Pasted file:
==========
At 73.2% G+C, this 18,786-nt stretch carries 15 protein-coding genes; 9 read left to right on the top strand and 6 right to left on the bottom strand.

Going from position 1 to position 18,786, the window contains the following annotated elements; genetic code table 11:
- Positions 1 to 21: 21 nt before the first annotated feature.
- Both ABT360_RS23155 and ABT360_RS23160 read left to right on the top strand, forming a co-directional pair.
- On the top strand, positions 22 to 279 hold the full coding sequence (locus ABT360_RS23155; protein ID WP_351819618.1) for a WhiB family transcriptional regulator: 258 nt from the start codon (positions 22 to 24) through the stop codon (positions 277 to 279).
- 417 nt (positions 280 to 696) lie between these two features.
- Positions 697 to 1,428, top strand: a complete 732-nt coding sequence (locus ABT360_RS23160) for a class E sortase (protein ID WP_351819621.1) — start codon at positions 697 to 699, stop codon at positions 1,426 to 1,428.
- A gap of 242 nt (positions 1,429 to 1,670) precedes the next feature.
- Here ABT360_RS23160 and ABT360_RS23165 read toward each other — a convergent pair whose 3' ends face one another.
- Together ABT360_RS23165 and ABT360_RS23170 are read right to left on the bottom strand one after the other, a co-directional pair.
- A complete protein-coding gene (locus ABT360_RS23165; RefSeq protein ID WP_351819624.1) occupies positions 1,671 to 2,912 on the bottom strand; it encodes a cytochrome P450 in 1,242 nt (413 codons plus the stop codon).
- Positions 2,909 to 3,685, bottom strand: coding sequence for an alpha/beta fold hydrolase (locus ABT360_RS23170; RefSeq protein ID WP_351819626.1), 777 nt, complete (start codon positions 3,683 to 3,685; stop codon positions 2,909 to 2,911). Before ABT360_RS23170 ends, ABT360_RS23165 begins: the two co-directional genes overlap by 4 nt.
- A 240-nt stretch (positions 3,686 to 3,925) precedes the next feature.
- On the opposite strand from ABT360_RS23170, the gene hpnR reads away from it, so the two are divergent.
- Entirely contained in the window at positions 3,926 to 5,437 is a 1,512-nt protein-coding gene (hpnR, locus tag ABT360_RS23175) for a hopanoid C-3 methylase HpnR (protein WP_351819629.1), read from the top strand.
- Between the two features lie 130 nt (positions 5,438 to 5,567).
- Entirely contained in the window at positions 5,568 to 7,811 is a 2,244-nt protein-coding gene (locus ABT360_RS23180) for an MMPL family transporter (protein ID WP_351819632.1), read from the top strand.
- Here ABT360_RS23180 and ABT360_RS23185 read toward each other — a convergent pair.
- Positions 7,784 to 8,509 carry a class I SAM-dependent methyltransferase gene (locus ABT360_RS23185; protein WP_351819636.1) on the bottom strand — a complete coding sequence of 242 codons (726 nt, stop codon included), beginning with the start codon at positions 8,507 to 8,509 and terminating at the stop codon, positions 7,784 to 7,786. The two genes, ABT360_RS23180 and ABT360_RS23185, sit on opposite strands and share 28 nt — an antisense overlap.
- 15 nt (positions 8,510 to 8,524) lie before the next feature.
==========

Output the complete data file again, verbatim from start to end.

At 73.2% G+C, this 18,786-nt stretch carries 15 protein-coding genes; 9 read left to right on the top strand and 6 right to left on the bottom strand.

Going from position 1 to position 18,786, the window contains the following annotated elements; genetic code table 11:
- Positions 1 to 21: 21 nt before the first annotated feature.
- Both ABT360_RS23155 and ABT360_RS23160 read left to right on the top strand, forming a co-directional pair.
- On the top strand, positions 22 to 279 hold the full coding sequence (locus ABT360_RS23155; protein ID WP_351819618.1) for a WhiB family transcriptional regulator: 258 nt from the start codon (positions 22 to 24) through the stop codon (positions 277 to 279).
- 417 nt (positions 280 to 696) lie between these two features.
- Positions 697 to 1,428, top strand: a complete 732-nt coding sequence (locus ABT360_RS23160) for a class E sortase (protein ID WP_351819621.1) — start codon at positions 697 to 699, stop codon at positions 1,426 to 1,428.
- A gap of 242 nt (positions 1,429 to 1,670) precedes the next feature.
- Here ABT360_RS23160 and ABT360_RS23165 read toward each other — a convergent pair whose 3' ends face one another.
- Together ABT360_RS23165 and ABT360_RS23170 are read right to left on the bottom strand one after the other, a co-directional pair.
- A complete protein-coding gene (locus ABT360_RS23165; RefSeq protein ID WP_351819624.1) occupies positions 1,671 to 2,912 on the bottom strand; it encodes a cytochrome P450 in 1,242 nt (413 codons plus the stop codon).
- Positions 2,909 to 3,685, bottom strand: coding sequence for an alpha/beta fold hydrolase (locus ABT360_RS23170; RefSeq protein ID WP_351819626.1), 777 nt, complete (start codon positions 3,683 to 3,685; stop codon positions 2,909 to 2,911). Before ABT360_RS23170 ends, ABT360_RS23165 begins: the two co-directional genes overlap by 4 nt.
- A 240-nt stretch (positions 3,686 to 3,925) precedes the next feature.
- On the opposite strand from ABT360_RS23170, the gene hpnR reads away from it, so the two are divergent.
- Entirely contained in the window at positions 3,926 to 5,437 is a 1,512-nt protein-coding gene (hpnR, locus tag ABT360_RS23175) for a hopanoid C-3 methylase HpnR (protein WP_351819629.1), read from the top strand.
- Between the two features lie 130 nt (positions 5,438 to 5,567).
- Entirely contained in the window at positions 5,568 to 7,811 is a 2,244-nt protein-coding gene (locus ABT360_RS23180) for an MMPL family transporter (protein ID WP_351819632.1), read from the top strand.
- Here ABT360_RS23180 and ABT360_RS23185 read toward each other — a convergent pair.
- Positions 7,784 to 8,509 carry a class I SAM-dependent methyltransferase gene (locus ABT360_RS23185; protein WP_351819636.1) on the bottom strand — a complete coding sequence of 242 codons (726 nt, stop codon included), beginning with the start codon at positions 8,507 to 8,509 and terminating at the stop codon, positions 7,784 to 7,786. The two genes, ABT360_RS23180 and ABT360_RS23185, sit on opposite strands and share 28 nt — an antisense overlap.
- 15 nt (positions 8,510 to 8,524) lie before the next feature.